“The person that you are right now is a reflection of what you practice most. When you look in the mirror, what does your reflection say about the habits you practice?”
– Valorie Burton
Your mental images, or thoughts, lead to reality. Therefore, before you can achieve your goals, you must be able to picture yourself achieving them and understand what steps to take to get there.
Even though we use mental imagery to our advantage every day, it is difficult to define it exactly. The bottom line is that consistently positive mental imagery helps you program a high-quality performance into your brain and nervous system, and then it allows you to free your body and follow through.
In order to perfect imagery skills, many athletes find it helpful to imagine themselves performing tasks perfectly right before before a competitive performance. This process strengthens confidence by tapping into the emotional centers of the brain. When an athlete experiences the feeling of a quality performance, he can give his full attention to the task at hand.
Once you decide to make positive mental imagery a habit, you must execute the strategy. Here are four strategies for practicing mental imagery:
- Focus on your goal.
- Remind yourself of your personal keys to success.
- Improve your imagery skills.
- Set the stage for an improved performance.
In the wise words of Valorie Burton, “The person that you are right now is a reflection of what you practice most. When you look in the mirror, what does your reflection say about the habits you practice?” Since mental imagery is such a crucial stepping-stone in the process of performance, practice matters. If you wish to improve in any area of life, you must develop healthy habits, and the only way to develop healthy habits is to practice them consistently. The world’s best athletes have well-developed imagery skills, and they use positive imagery to overcome obstacles, imagine themselves succeeding in competition, and strengthen their belief in their ability to achieve their ultimate goals.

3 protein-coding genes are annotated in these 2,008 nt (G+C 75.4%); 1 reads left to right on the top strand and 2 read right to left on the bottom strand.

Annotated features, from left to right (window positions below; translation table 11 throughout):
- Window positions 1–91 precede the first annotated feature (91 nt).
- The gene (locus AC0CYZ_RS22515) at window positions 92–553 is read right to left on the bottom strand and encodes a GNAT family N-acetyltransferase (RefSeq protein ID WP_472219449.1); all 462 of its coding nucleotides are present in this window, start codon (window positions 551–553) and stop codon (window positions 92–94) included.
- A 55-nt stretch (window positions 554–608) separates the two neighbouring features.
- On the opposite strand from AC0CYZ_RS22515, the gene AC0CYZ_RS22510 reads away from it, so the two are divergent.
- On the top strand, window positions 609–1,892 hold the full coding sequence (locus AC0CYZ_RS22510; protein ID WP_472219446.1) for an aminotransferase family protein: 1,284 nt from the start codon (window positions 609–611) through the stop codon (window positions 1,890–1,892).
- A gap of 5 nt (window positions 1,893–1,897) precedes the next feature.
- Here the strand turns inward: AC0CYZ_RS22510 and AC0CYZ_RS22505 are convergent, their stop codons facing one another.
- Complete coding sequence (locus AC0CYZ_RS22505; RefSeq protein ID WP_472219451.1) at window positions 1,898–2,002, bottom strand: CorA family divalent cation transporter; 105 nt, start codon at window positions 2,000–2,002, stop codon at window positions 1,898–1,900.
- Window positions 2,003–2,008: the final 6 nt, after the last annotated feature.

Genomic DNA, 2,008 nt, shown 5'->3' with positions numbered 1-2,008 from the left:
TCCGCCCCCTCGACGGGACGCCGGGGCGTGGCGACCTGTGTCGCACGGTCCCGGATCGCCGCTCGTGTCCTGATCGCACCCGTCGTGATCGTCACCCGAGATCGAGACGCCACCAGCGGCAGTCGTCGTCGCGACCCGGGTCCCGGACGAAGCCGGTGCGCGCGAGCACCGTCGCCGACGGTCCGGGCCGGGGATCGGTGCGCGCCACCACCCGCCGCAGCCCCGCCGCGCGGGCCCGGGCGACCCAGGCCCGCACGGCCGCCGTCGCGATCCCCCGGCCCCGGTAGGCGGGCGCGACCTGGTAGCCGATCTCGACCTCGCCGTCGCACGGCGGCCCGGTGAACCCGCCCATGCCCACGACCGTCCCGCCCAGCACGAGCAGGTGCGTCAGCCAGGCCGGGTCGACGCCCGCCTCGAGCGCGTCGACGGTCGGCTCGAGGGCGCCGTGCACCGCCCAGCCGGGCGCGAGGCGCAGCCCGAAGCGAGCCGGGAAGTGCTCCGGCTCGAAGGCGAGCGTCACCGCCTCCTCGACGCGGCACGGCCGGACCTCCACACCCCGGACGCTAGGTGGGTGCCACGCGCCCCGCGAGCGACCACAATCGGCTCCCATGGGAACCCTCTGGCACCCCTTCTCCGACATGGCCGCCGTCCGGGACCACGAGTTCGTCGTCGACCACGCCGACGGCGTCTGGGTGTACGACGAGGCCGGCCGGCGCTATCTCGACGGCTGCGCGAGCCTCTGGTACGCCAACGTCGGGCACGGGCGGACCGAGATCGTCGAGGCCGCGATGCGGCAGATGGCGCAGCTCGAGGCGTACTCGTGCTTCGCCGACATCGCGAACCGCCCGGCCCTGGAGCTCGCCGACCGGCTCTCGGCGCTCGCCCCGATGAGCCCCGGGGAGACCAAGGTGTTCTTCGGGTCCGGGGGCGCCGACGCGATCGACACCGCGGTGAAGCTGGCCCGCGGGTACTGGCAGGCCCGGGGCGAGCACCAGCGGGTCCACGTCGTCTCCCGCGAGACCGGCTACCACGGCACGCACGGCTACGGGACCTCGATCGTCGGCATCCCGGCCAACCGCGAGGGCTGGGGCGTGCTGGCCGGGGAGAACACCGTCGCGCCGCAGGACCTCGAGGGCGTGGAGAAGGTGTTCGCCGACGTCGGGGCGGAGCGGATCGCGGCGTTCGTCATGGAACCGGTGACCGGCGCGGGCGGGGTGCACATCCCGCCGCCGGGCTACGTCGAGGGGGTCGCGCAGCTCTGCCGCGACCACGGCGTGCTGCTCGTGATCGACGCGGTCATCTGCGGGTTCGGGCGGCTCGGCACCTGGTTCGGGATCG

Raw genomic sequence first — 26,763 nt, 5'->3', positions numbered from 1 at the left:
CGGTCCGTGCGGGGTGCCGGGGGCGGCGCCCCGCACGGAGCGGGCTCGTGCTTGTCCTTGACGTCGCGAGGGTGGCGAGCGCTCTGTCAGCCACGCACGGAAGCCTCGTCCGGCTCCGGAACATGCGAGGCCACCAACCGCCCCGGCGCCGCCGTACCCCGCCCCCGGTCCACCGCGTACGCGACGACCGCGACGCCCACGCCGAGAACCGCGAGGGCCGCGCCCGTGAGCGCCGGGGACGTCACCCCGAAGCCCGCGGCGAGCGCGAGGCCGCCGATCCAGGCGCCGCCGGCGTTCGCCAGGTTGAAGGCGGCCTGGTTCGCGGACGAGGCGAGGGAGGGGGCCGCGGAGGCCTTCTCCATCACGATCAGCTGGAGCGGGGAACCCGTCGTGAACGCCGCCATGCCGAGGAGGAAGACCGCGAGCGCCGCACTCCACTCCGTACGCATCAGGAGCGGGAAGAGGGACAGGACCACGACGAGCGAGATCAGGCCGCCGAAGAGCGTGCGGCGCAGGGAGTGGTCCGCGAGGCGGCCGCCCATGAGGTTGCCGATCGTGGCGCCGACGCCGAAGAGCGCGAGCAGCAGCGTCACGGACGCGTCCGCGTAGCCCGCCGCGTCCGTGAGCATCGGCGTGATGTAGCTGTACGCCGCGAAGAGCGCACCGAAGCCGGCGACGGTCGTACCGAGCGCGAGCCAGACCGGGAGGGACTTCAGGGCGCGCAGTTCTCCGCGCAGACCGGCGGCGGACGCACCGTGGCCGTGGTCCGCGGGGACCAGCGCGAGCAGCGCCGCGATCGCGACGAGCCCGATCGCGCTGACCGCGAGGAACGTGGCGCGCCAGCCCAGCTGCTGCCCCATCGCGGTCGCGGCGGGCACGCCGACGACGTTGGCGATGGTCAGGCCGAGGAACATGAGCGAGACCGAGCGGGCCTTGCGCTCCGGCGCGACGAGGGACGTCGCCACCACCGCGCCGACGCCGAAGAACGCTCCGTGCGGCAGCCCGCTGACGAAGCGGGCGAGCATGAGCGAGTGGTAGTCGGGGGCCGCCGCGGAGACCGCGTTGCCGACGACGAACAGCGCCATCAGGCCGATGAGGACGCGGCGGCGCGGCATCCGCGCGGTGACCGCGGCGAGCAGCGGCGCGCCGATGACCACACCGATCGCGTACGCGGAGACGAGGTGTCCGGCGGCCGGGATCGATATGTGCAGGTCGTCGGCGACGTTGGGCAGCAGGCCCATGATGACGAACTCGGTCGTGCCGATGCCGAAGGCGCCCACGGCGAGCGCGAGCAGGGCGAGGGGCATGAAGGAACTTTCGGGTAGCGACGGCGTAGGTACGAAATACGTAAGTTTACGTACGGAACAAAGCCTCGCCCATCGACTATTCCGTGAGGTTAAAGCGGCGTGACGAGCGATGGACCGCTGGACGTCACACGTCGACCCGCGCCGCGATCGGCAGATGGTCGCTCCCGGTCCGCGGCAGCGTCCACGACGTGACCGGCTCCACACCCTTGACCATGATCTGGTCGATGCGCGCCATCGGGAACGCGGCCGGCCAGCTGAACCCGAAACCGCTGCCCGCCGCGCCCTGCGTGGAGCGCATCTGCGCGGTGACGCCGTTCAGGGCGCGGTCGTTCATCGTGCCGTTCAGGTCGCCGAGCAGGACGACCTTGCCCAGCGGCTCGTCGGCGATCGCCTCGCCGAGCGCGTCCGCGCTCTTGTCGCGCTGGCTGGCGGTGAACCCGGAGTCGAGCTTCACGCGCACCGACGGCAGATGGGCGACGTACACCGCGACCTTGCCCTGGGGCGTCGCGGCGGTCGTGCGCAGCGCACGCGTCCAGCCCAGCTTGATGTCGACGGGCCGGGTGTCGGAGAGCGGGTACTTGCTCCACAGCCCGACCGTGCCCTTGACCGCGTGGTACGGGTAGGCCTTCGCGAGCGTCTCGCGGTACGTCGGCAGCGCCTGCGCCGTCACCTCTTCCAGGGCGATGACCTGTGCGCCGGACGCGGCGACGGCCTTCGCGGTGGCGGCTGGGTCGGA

The idea practicing mental imagery might seem foreign, but it really takes only a few minutes of practice every day. Get into the habit of practicing for 10-15 minutes at a time; when you take your time and move into it gradually, it will become second nature. You can use mental imagery to learn new routines, plays or patterns, and to familiarize yourself with a particular competition site. If you can hear yourself, see yourself, and feel yourself perform the way you want to, you will be better prepared to respond in a real-world situation.
When it comes to mental imagery, your attitude and mindset are what truly matters. Mental images will not benefit you unless they are positive—positive imagery will carry you through a challenge, but negative imagery will not. You have the choice to imagine your own reality, but if you focus on the negative outcome, you will not be able to perform well.
Focus on the goal, but do not forget to focus on the goal you can control. There is no use wasting emotional and mental energy on a discouraging outcome. If you can imagine the passion and focus you want to bring to practice and feel the perfect execution of important skills, you will make your image a positive reality.